It was on my bucket list. I'd been to the state fair, but never to the county fair. So on Saturday afternoon, Sweet Hubs and I went to stroll around the fair and check out the exhibits and the 4-H Auction.
It was fascinating! The list of entry classes seemed endless. The people who organized the event must have worked their fingers down to the white meat. Wow. Row after row of fruits, vegetables (looking a little wilty that late into the fair), crafts, photographs, dioramas...it was breathtaking. The Bonsai trees were amazing. I did wonder, though. Some of the trees were over 60 years old. Has one person been clipping that tiny tree for 60 years? Was it handed down? Did they buy it somewhere, already started? How does that work?
My special favorite was the 4-H Auction. The students were required to stay by their animal throughout the days of the fair. They spoke with us about the animal, its type and weight and so on. We were fascinated at the comfort these impressive young people had in talking to a couple of adults. I was also impressed at the fondness the young people demonstrated for their project animal. Later, they walked the animal around the auction ring and the bidding began.
Auctioneers amaze and amuse me. This guy was a handsome cowboy, dressed in a crisp, white, button-down, with his Wranglers, well-worn boots and Stetson completing the look. He had a terrific public speaking voice and did the auctioneer's sing-song so very well. A good auctioneer is key to a fun auction.
One of the animals being auctioned was a cross-bred steer. He was the red color of a Hereford and it so happened that a lovely redheaded lady was one of the bidders. The auctioneer did a great job of complimenting the hell out of that pretty lady by drawing comparisons between her flaming hair and the handsome red hide of the steer; he made it seem like that steer was grown especially for her. Well done.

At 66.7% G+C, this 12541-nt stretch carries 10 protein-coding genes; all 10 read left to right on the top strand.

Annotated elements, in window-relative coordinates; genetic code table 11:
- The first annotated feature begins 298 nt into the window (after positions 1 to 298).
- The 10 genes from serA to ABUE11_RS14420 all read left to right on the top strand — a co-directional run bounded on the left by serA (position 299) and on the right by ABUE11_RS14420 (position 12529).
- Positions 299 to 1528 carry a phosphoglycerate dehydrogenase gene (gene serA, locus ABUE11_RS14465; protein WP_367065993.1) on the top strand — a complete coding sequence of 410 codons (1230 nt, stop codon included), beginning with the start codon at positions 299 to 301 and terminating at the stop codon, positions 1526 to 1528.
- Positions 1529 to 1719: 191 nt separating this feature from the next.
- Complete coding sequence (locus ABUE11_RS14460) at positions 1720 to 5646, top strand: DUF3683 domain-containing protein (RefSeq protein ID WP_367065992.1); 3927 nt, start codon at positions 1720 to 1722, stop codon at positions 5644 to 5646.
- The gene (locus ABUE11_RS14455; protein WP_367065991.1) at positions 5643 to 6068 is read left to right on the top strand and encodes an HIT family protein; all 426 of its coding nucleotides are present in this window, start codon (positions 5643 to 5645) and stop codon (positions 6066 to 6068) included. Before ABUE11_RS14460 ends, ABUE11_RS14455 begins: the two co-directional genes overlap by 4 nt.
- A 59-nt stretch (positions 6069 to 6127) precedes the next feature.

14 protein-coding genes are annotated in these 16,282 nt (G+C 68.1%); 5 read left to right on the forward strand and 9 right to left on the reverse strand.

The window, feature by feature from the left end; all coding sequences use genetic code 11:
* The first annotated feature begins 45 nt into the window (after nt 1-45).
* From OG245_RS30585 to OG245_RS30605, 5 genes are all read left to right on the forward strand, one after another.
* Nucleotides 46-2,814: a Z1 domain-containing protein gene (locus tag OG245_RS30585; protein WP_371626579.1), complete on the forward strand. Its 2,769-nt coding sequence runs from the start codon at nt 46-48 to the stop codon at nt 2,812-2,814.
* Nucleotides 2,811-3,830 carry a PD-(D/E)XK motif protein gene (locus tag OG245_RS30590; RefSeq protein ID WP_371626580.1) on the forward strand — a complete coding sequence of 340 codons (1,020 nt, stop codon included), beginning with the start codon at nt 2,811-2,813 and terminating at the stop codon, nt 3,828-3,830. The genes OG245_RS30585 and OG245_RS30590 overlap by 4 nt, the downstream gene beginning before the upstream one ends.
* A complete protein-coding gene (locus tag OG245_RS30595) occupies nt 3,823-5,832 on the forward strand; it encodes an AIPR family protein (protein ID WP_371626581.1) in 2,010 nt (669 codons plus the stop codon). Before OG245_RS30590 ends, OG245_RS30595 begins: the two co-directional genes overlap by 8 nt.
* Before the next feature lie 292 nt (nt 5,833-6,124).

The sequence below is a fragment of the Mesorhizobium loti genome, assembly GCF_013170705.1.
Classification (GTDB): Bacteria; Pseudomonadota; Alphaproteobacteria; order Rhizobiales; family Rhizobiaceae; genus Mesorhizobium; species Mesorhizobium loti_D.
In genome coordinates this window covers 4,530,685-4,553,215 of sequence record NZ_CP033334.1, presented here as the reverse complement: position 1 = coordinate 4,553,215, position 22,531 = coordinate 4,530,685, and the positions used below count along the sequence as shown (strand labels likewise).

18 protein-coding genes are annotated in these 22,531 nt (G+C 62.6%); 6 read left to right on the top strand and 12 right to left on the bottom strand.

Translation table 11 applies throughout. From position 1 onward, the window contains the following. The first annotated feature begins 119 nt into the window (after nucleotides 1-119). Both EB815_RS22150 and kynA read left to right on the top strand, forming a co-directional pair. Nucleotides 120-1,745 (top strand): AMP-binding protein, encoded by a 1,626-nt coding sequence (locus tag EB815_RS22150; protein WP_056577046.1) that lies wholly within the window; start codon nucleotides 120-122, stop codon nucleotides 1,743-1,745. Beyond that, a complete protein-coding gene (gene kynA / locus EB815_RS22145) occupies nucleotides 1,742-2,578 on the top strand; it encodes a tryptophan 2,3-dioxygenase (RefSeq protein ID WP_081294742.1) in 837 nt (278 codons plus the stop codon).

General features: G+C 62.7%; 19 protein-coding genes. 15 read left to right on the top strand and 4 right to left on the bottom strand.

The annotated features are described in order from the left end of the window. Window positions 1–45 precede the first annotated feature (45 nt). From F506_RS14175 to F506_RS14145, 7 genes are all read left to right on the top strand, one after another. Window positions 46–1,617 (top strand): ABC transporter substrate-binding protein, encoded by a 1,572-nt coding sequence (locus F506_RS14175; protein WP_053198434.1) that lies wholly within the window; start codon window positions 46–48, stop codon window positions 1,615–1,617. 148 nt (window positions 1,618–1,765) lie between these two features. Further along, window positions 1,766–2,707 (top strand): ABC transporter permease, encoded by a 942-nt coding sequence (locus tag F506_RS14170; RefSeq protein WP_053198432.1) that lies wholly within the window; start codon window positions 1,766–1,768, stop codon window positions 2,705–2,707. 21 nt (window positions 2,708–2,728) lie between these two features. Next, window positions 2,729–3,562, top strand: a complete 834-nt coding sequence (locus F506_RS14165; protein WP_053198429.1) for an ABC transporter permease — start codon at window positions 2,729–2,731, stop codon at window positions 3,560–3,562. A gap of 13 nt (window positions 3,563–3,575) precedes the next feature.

Best of all, the little livestock auction was like going back 30 years to when this was a tiny ranching town. Everybody knew nearly everybody. People were bidding on the animals raised by young people they knew. One young lady raised a meat goat (as opposed to a goat bred for producing milk or wool). Between giving the goat a name and countless hours of time and attention, she became quite attached to the animal. The idea of her jogging buddy becoming someone's Carne Asada made her cry. Word got out... and a lovely lady from a prominent ranching family bought the goat for her petting zoo.
There were tears on the cheeks of almost every young girl as she led her 4-H project around the auction ring. The boys weren't quite as affected, boys being boys. It was wonderful to see these hardworking, dedicated young people and the town that supports them so well.
Just for fun, here are two songs featuring an auctioneer: